So we tried to ride that change. The first big change for us came in 2001 and the dot com became the dot bomb. People who had been trying to develop business, which we had been. We were working in an area with a lot of startups on. And if we’d been successful in developing that business, then we began it.

To rue that, that success because in 2001, we started to have a whole lot of bad receivables. We went from having clients to having bad debts. we went from a situation of health to a situation with a really bad balance sheet. and that was really quite harsh for us, because right up until that point, we’d been growing constantly, with a constant stream of profits, and the first time that you have to manage through a sustained period of loss can be a really scary thing.

There are times when you come home, and you feel like, you know, You’re on a ship that just won’t respond to changes in the rudder that you’re be calmed and you really have to have faith, in whatever vision that you have at that stage. so that was a huge change and that was a change that caused us to be much more serious as business people.

the next change really came for us, a couple of years later with RSS feeds. And, I remember going to a Counselor’s Academy conference in Phoenix, I think it was about 2003, 2004, and sitting in the sun with a bunch of other agency heads and, Giovanni Rodriguez was there and Giovanni was giving a presentation to the agency folks about digital.

Communications and he asked the assembled about 40 agency heads from all across North America. And how many of you are familiar with RSS feeds? And I stuck up my hand, looked around and realized I was one of about three. That was the point at which I realized, there was something quite. Interesting going on and that if I pursued that, I could be at the vanguard of, of a change that I saw coming.

So we moved our agency pretty quickly into social and, you know, you yourself, were there, when Shel Holtz was, started the FIR podcast with Neville. we took note. Terry Follis and David Jones started the Inside PR podcast, we all had blogs, we started video podcasts and, and became, became quite adept at that.

The great thing about that was that, the margins were incredibly good because a lot of people were intimidated by, the digital aspects. They had the communications chops, but. The technology wasn’t necessarily something they had and we streamed along through that, social media became content marketing.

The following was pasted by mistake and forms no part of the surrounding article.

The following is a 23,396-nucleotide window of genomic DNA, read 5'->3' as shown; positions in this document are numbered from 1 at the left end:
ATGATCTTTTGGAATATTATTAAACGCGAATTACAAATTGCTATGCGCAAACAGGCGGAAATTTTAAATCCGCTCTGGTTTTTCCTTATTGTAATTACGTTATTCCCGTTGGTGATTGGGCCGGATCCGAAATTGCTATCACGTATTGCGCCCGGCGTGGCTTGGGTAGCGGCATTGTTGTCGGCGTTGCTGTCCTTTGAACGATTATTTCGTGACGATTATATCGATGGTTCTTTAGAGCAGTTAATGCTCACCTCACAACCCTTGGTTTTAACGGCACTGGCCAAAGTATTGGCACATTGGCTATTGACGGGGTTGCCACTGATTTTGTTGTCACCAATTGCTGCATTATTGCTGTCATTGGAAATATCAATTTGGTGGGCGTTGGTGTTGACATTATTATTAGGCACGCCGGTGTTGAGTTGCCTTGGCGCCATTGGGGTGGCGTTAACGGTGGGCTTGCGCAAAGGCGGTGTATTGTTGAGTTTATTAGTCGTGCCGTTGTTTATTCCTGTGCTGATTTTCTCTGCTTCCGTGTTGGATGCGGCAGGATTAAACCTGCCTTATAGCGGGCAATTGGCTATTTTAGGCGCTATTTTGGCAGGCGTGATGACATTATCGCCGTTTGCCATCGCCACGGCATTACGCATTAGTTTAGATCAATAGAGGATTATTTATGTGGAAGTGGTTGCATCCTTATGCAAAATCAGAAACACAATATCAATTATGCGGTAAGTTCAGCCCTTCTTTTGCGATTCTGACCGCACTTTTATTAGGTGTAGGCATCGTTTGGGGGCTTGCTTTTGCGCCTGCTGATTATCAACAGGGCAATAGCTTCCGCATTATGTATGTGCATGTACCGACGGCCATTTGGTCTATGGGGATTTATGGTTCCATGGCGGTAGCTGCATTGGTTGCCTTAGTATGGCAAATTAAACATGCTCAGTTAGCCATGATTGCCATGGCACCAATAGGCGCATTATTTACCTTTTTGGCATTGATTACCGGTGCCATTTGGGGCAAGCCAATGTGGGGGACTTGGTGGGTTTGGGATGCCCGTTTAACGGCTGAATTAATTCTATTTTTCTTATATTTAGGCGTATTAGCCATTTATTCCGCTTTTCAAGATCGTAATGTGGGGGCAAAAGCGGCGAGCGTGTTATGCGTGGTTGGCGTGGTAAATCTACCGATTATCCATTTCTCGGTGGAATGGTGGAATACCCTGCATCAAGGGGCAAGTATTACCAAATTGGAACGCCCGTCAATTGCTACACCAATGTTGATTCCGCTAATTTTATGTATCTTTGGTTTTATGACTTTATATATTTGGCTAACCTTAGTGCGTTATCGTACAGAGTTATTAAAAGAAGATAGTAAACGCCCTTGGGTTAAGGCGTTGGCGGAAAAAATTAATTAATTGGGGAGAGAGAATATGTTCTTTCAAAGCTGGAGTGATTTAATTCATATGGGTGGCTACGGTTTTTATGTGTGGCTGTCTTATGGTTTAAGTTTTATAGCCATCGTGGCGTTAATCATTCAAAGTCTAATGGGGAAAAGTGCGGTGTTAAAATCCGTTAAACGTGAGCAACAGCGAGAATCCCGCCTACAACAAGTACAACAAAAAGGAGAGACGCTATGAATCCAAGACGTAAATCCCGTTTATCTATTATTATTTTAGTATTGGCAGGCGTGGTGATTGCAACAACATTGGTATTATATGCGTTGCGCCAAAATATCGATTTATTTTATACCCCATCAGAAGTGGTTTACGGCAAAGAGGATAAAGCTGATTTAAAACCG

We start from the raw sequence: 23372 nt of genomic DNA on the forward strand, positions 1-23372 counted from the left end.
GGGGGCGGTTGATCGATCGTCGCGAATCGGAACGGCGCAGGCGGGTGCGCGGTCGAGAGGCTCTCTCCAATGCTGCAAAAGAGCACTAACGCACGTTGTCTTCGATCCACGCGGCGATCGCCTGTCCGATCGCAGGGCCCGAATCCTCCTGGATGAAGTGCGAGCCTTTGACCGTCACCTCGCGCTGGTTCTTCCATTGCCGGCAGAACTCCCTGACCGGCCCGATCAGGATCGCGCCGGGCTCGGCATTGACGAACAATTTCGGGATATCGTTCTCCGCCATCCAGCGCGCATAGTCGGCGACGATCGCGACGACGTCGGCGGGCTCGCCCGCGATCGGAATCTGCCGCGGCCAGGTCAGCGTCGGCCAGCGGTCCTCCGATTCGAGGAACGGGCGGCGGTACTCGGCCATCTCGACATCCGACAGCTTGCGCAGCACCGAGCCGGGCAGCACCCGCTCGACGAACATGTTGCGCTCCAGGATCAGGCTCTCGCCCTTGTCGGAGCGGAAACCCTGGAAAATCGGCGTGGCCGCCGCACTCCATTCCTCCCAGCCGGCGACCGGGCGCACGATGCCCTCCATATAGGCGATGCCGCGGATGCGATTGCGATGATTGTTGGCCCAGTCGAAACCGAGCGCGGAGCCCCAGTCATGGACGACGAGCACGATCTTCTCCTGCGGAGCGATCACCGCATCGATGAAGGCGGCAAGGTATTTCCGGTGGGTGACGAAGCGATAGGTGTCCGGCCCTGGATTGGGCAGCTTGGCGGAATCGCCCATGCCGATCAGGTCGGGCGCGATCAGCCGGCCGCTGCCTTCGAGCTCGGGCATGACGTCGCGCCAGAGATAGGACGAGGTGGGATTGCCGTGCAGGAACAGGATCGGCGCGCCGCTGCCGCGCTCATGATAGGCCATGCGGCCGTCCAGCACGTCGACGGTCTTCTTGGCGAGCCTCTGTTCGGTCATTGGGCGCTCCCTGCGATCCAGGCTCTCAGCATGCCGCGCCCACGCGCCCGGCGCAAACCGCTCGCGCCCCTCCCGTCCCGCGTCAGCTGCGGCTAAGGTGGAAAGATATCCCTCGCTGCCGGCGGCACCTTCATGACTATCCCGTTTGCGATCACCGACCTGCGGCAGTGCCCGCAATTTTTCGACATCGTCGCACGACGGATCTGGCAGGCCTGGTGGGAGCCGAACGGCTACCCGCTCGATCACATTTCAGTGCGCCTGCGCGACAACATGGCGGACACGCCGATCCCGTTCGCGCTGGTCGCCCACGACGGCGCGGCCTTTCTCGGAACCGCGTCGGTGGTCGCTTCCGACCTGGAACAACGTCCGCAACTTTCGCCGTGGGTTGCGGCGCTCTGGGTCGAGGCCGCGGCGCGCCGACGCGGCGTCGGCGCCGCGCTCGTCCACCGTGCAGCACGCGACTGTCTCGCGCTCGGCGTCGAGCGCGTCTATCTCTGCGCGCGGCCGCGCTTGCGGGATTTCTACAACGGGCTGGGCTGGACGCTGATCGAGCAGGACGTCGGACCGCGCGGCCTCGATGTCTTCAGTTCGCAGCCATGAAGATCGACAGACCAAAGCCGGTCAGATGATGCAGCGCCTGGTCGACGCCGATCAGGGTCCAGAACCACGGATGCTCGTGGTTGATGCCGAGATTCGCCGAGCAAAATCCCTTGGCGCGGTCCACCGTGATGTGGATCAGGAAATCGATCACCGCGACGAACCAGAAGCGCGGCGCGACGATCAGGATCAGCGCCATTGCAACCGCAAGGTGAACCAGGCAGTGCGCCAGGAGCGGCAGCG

it added on a number of other things, analytics, and then around 2011, the bottom dropped out of that. Everybody was on social media. It had become commoditized, and we really found that our margins were being, were being squeezed. The other thing that was happening was that, and you may or may not feel this, in the United States, but for people outside of the United States, the relentless march of consolidation by the holding companies, along with digital created an environment where you either had to be very big, Or very niche and a lot of mid sized agencies started to get themselves squeezed.

We started to get ourselves squeezed because we had become a mid sized independent agency and that caused us to refocus again, and more recently, The changes in the media environment have caught up to us as newsrooms and traditional media have just been collapsing in Canada. We’ve always been a couple years behind the U. S. in that. We were sheltered from that early on. and right now we’re sitting in a situation where we have newsrooms that are probably 50 percent the size that they were three years ago in Canada. It’s been brutal. It’s been quick and it has pulled the rug out from underneath, the traditional business.

So if you were to ask me today, what kind of a company I run, I tell you we run a public engagement company. We have moved into developing apps. we’ve developed several apps. Some have been commercial successes, others haven’t. but what we have developed is a Apps so that we can go after particular niches.